Every second you waste waiting for happiness is a second you could have been using to create it.
The happiest people aren't the luckiest, wealthiest or best-looking; the happiest people are those who make an effort to be happy.
If you want to create your own happiness, you have to start by making it a priority.
We work so hard to avoid letting other people down, but we so often do so at the expense of our own happiness.
Happiness is contagious.
Surrounding yourself with happy people builds confidence and stimulates creativity, and it's flat-out fun.
Hanging around negative people has the opposite effect -- they want people to join their pity party so that they can feel better about themselves.
Think of it this way: If a person were smoking, would you sit there all afternoon inhaling the second-hand smoke?
When you sleep, your brain literally recharges, removing toxic proteins that accumulate during the day as byproducts of normal neuronal activity.
This ensures that you wake up alert and clear-headed. Your energy, attention and memory are all reduced when you don't get enough quality sleep.
Sleep deprivation also raises stress hormone levels on its own, even without a stressor present.
Happy people make sleep a priority, because it makes them feel great.
You can't reach your full potential until you learn to live your life in the present.
It's impossible to be happy if you're constantly somewhere else, unable to fully embrace the reality (good or bad) of this very moment.
To help yourself live in the moment, you must do two things: First, accept your past. If you don't make peace with your past, it will never leave you. Second, accept the uncertainty of the future. Worry has no place in the here and now.
Most of us have no problem marveling at our friends' good qualities, but it can be hard to appreciate our own.
Learn to accept who you are, and appreciate your strengths. Studies have shown that practicing self-compassion increases the number of healthy choices you make, improves mental health and decreases your tendency to procrastinate.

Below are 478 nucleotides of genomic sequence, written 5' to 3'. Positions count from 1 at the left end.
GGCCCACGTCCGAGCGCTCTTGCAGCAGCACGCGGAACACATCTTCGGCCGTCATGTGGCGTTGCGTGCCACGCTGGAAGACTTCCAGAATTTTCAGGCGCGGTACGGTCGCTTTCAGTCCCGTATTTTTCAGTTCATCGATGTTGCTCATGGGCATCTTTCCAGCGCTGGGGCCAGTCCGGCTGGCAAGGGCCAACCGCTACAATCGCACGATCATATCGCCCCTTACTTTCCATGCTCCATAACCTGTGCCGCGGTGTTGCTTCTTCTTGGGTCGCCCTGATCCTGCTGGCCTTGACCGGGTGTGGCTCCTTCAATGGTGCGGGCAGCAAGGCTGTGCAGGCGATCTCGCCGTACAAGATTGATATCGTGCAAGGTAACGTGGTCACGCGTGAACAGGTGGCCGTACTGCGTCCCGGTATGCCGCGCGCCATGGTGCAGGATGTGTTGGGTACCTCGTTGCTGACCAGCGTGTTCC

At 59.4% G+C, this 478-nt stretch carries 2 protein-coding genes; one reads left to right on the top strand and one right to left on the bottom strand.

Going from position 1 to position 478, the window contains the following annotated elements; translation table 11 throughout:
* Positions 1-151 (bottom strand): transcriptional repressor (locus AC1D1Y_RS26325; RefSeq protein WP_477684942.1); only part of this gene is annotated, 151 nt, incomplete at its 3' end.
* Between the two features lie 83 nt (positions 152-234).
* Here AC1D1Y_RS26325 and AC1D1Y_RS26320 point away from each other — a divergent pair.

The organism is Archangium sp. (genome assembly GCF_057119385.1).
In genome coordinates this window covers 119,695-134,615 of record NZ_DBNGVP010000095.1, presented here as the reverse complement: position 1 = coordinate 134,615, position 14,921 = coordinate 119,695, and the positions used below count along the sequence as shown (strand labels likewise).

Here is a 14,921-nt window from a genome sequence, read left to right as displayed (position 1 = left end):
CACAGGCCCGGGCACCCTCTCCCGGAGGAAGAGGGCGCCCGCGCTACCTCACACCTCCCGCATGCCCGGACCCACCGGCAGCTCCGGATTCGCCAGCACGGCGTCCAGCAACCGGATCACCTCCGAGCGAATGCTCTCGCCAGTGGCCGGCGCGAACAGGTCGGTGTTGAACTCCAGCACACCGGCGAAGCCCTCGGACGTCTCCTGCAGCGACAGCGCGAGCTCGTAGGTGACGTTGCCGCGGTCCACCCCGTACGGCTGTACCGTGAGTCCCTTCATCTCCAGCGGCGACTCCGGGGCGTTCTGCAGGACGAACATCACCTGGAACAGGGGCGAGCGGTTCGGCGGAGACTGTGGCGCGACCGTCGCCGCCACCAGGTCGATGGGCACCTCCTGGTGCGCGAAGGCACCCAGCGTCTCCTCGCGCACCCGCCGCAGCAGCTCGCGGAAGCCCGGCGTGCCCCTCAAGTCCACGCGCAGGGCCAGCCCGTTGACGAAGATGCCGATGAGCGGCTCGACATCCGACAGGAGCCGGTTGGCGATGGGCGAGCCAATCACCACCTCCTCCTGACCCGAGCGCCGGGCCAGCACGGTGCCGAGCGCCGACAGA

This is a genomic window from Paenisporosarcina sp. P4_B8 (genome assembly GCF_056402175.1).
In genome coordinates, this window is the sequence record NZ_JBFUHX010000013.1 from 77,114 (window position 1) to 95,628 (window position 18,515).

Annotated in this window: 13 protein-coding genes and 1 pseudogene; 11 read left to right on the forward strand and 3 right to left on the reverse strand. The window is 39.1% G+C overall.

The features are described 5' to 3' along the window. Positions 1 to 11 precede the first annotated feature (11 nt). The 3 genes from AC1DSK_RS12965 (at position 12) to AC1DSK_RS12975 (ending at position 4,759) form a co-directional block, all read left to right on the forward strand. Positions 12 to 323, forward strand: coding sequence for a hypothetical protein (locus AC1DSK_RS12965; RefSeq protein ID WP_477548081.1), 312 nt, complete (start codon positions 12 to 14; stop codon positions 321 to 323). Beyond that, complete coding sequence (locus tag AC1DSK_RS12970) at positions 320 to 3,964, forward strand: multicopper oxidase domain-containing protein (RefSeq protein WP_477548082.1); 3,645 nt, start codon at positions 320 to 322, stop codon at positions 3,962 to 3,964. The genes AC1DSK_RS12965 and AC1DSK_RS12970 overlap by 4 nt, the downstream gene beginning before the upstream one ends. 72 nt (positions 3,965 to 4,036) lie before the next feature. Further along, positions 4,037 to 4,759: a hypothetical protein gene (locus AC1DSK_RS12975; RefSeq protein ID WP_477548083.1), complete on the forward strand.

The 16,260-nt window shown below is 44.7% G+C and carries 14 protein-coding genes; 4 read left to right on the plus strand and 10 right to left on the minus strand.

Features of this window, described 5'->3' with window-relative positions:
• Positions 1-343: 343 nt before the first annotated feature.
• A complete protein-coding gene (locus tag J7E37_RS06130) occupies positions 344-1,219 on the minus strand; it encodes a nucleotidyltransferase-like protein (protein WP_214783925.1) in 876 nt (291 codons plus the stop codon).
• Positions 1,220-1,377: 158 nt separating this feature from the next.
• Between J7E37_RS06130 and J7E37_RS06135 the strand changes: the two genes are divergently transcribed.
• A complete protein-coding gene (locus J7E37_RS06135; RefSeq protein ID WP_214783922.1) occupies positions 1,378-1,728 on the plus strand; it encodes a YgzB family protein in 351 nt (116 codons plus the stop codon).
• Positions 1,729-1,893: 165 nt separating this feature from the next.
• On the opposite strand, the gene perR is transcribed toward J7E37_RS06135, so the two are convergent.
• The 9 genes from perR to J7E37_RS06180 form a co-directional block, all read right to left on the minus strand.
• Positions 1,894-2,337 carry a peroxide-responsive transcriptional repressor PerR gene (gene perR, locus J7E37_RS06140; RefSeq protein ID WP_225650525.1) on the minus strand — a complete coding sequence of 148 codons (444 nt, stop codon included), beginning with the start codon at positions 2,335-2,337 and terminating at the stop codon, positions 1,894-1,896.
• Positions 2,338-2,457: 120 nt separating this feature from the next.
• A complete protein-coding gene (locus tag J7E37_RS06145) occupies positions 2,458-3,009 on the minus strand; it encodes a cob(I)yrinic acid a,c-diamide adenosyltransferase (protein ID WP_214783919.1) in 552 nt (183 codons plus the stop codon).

Taking time to contemplate what you're grateful for isn't merely the "right" thing to do. It also improves your mood, because it reduces the stress hormone cortisol by 23 percent.
Research conducted at the University of California, Davis found that people who worked daily to cultivate an attitude of gratitude experienced improved mood, energy and physical well-being.
It's likely that lower levels of cortisol played a major role in this.
Getting your body moving for as little as 10 minutes releases GABA, a neurotransmitter that makes your brain feel soothed and keeps you in control of your impulses. Happy people schedule regular exercise and follow through on it because they know it pays huge dividends for their mood.
Happy people live by the motto "Fool me once, shame on you; fool me twice, shame on me." They forgive in order to prevent a grudge, but they never forget.
The negative emotions that come with holding onto a grudge are actually a stress response. Holding on to that stress can have devastating consequences for your health and mood.
Happy people will not be bogged down by mistreatment from others, so they quickly let things go and are assertive in protecting themselves from future harm.
Attempting to repress your emotions doesn't just feel bad; it's bad for you. Learning to be open about your feelings decreases stress levels and improves your mood.
One study even suggested that there was a relationship between how long you live and your ability to express your emotions.
It found that people who lived to be at least 100 were significantly more emotionally expressive than the average person.
Rather than dwelling on the things you can't control, try putting your effort into the things that you can.
Have a long commute to work? Try listening to audiobooks. Hurt your leg jogging? Try swimming. More often than not, we take the bad and let it hold us back when it doesn't have to.
Happy people are happy because they take their failures in stride, not because they don't fail.
People's core attitudes fall into one of two categories: a fixed mindset or a growth mindset.
With a fixed mindset, you believe you are who you are and you cannot change. This creates problems when you're challenged, because anything that appears to be more than you can handle is bound to make you feel hopeless and overwhelmed.
People with a growth mindset believe that they can improve with effort. They also outperform those with a fixed mindset because they embrace challenges, treating them as opportunities to learn something new.
Worrying is like paying a debt you don't owe.
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